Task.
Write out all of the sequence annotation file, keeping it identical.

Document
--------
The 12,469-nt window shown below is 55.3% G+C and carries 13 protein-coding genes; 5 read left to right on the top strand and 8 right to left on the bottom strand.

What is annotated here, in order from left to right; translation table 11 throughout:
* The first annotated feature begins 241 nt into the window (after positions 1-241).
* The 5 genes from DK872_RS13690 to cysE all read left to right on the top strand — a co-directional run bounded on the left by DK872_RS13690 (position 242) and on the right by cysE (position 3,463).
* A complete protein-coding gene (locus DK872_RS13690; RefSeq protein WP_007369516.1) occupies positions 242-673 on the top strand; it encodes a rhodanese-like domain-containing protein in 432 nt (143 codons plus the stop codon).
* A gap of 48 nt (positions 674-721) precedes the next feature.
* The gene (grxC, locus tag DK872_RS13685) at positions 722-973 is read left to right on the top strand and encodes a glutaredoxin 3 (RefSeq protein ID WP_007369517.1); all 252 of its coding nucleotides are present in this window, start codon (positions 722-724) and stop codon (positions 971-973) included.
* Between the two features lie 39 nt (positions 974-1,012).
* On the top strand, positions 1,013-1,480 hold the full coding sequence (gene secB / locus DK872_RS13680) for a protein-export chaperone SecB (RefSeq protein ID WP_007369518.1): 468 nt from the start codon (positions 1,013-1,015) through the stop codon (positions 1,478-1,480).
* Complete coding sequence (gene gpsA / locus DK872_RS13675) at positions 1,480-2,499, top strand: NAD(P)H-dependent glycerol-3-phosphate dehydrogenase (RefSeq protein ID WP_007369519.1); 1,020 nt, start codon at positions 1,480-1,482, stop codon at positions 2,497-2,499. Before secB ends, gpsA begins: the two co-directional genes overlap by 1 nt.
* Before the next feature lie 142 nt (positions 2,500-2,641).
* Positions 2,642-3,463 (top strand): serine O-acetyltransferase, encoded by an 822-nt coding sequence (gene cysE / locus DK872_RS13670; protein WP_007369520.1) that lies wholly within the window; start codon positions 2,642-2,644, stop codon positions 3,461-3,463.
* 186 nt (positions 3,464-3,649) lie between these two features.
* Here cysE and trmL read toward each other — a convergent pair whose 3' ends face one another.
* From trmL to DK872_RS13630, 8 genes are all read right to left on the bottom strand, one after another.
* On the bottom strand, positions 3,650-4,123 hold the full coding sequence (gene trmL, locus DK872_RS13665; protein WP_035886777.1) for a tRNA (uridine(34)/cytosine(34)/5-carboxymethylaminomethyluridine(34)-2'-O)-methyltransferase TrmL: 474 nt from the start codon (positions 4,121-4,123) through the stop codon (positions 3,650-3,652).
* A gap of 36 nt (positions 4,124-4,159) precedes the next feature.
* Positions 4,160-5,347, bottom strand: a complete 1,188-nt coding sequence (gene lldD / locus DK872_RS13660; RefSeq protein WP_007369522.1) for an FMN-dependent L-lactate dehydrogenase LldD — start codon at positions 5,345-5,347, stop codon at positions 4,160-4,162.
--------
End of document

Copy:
The 12,469-nt window shown below is 55.3% G+C and carries 13 protein-coding genes; 5 read left to right on the top strand and 8 right to left on the bottom strand.

What is annotated here, in order from left to right; translation table 11 throughout:
* The first annotated feature begins 241 nt into the window (after positions 1-241).
* The 5 genes from DK872_RS13690 to cysE all read left to right on the top strand — a co-directional run bounded on the left by DK872_RS13690 (position 242) and on the right by cysE (position 3,463).
* A complete protein-coding gene (locus DK872_RS13690; RefSeq protein WP_007369516.1) occupies positions 242-673 on the top strand; it encodes a rhodanese-like domain-containing protein in 432 nt (143 codons plus the stop codon).
* A gap of 48 nt (positions 674-721) precedes the next feature.
* The gene (grxC, locus tag DK872_RS13685) at positions 722-973 is read left to right on the top strand and encodes a glutaredoxin 3 (RefSeq protein ID WP_007369517.1); all 252 of its coding nucleotides are present in this window, start codon (positions 722-724) and stop codon (positions 971-973) included.
* Between the two features lie 39 nt (positions 974-1,012).
* On the top strand, positions 1,013-1,480 hold the full coding sequence (gene secB / locus DK872_RS13680) for a protein-export chaperone SecB (RefSeq protein ID WP_007369518.1): 468 nt from the start codon (positions 1,013-1,015) through the stop codon (positions 1,478-1,480).
* Complete coding sequence (gene gpsA / locus DK872_RS13675) at positions 1,480-2,499, top strand: NAD(P)H-dependent glycerol-3-phosphate dehydrogenase (RefSeq protein ID WP_007369519.1); 1,020 nt, start codon at positions 1,480-1,482, stop codon at positions 2,497-2,499. Before secB ends, gpsA begins: the two co-directional genes overlap by 1 nt.
* Before the next feature lie 142 nt (positions 2,500-2,641).
* Positions 2,642-3,463 (top strand): serine O-acetyltransferase, encoded by an 822-nt coding sequence (gene cysE / locus DK872_RS13670; protein WP_007369520.1) that lies wholly within the window; start codon positions 2,642-2,644, stop codon positions 3,461-3,463.
* 186 nt (positions 3,464-3,649) lie between these two features.
* Here cysE and trmL read toward each other — a convergent pair whose 3' ends face one another.
* From trmL to DK872_RS13630, 8 genes are all read right to left on the bottom strand, one after another.
* On the bottom strand, positions 3,650-4,123 hold the full coding sequence (gene trmL, locus DK872_RS13665; protein WP_035886777.1) for a tRNA (uridine(34)/cytosine(34)/5-carboxymethylaminomethyluridine(34)-2'-O)-methyltransferase TrmL: 474 nt from the start codon (positions 4,121-4,123) through the stop codon (positions 3,650-3,652).
* A gap of 36 nt (positions 4,124-4,159) precedes the next feature.
* Positions 4,160-5,347, bottom strand: a complete 1,188-nt coding sequence (gene lldD / locus DK872_RS13660; RefSeq protein WP_007369522.1) for an FMN-dependent L-lactate dehydrogenase LldD — start codon at positions 5,345-5,347, stop codon at positions 4,160-4,162.